Artist: Lights Fluorescent
Title: The Oldest Sons Of The Oldest Sons
Release Date: 15th November 2019
Made up of Dave Harrington (Darkside/Dave Harrington Group) and Benjamin Jay (NDF/Benoit & Sergio), Lights Fluorescent is, as the two describe it, an ‘experiment in the spaces between song and texture, idea and reference, past and present.’ On their debut album, ‘The Oldest Sons Of The Oldest Sons’, the duo develops an atmospheric, slant-pop sensibility that lists toward the experimental tendencies of improvisational and ambient music.
The result is a set of songs meant to be lived with. Entirely percussion-less, recordings drift on the tenderness of guitar, revenant feedback and vocals of autumnal intimation. Space Metal and July 9th process layers of bespoke noise and washed out chords to tarry with integral depth, light, and shadow, while Hotels distils country-western longing into its nth dimensional essence always unrequited.
From within these sonic panoramas, vocals emerge more as watercolour traces than coarse etchings. They aim to capture evocative, lyrical intensities, eschewing the solace of the literal. As such, the album favours ‘the gestural, the implicit, and the miniature over the more adolescent urges of grand narratives and epic.’ These preferences map onto the album in all of its moves. J Girls reveals a hint of story buried, like its context, deep in whorls of feedback. Fleeting images of monuments, cathedrals, or epitaphs on tracks like Palace Walls or Small Sacrifices speak to a sense of memory and community paradoxically ungrounded by the material instantiations meant to keep things in place.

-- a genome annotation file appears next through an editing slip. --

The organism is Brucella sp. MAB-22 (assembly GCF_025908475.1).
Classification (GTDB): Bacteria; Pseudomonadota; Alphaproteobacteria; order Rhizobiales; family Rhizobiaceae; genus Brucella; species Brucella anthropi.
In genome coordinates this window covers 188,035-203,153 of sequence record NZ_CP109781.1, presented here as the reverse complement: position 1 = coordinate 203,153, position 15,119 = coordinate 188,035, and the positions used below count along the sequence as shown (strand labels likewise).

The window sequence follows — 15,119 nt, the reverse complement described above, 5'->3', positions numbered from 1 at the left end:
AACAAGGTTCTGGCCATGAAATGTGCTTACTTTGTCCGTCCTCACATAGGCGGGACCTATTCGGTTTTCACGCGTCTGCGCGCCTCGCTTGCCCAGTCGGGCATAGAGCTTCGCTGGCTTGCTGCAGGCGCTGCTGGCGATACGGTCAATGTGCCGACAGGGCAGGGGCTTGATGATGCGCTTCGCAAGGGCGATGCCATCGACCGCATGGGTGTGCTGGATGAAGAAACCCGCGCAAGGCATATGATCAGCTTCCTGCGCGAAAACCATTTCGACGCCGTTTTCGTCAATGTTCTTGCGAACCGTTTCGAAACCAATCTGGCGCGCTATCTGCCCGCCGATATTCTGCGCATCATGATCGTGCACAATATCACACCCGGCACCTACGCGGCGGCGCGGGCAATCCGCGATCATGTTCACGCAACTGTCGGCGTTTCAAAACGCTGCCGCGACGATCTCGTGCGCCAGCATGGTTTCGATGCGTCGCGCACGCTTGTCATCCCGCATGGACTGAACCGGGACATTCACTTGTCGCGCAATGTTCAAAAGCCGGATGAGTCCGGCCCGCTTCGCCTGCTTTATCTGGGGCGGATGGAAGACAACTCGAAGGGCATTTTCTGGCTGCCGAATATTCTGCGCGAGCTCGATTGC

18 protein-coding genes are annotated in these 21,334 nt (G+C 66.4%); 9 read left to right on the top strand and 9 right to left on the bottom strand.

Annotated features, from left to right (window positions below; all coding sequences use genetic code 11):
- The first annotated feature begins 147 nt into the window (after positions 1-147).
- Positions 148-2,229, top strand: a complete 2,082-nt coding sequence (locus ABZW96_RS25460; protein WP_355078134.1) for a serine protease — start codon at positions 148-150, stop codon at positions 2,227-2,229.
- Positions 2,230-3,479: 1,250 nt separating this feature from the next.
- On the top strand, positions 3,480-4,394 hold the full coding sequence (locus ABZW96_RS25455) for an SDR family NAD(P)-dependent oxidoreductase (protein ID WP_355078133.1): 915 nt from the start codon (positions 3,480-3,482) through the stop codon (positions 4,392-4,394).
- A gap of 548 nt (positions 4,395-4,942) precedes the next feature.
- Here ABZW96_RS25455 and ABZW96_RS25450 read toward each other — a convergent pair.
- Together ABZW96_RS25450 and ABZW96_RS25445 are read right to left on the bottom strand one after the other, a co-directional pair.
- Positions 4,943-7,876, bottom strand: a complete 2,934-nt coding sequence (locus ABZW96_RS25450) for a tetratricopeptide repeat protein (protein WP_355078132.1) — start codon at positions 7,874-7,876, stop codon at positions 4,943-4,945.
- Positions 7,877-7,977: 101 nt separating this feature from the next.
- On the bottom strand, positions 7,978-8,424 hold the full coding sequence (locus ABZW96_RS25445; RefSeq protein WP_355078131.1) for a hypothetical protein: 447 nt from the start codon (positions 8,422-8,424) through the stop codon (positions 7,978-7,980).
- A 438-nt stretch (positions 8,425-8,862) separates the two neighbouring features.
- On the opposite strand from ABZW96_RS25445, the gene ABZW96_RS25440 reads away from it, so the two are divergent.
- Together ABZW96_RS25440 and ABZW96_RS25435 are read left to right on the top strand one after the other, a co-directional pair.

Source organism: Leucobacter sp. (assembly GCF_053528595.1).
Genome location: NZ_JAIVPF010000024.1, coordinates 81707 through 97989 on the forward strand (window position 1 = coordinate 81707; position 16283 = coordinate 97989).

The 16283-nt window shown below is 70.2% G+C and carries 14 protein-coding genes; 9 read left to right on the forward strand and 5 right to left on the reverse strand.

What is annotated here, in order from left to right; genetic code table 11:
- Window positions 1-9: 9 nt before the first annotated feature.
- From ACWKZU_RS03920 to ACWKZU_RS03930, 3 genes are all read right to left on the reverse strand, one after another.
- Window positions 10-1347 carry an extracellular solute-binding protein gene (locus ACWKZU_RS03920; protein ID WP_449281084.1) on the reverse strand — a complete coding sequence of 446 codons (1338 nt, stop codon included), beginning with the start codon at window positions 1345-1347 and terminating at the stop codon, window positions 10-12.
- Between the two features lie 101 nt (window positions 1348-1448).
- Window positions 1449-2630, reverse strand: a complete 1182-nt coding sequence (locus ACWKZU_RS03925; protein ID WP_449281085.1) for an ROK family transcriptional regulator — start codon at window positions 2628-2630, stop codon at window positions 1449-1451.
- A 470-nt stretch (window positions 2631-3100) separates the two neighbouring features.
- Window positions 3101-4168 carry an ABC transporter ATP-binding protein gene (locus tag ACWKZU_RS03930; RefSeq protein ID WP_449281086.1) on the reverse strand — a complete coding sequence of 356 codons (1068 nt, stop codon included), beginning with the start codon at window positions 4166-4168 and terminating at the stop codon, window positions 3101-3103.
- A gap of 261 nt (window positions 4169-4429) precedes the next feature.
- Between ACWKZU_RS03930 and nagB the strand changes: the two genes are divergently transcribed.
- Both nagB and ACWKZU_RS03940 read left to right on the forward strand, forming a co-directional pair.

A1./ 01. The Oldest Sons Of The Oldest Sons
A2./ 02. Our Earlier Years
A3./ 03. Space Metal
A4./ 04. Palace Walls
A5./ 05. Epitaphs
B1./ 06. Hotels
B2./ 07. Neil Young/Cues
B3./ 08. Small Sacrifices
B4./ 09. J Girls
B5./ 10. July 9th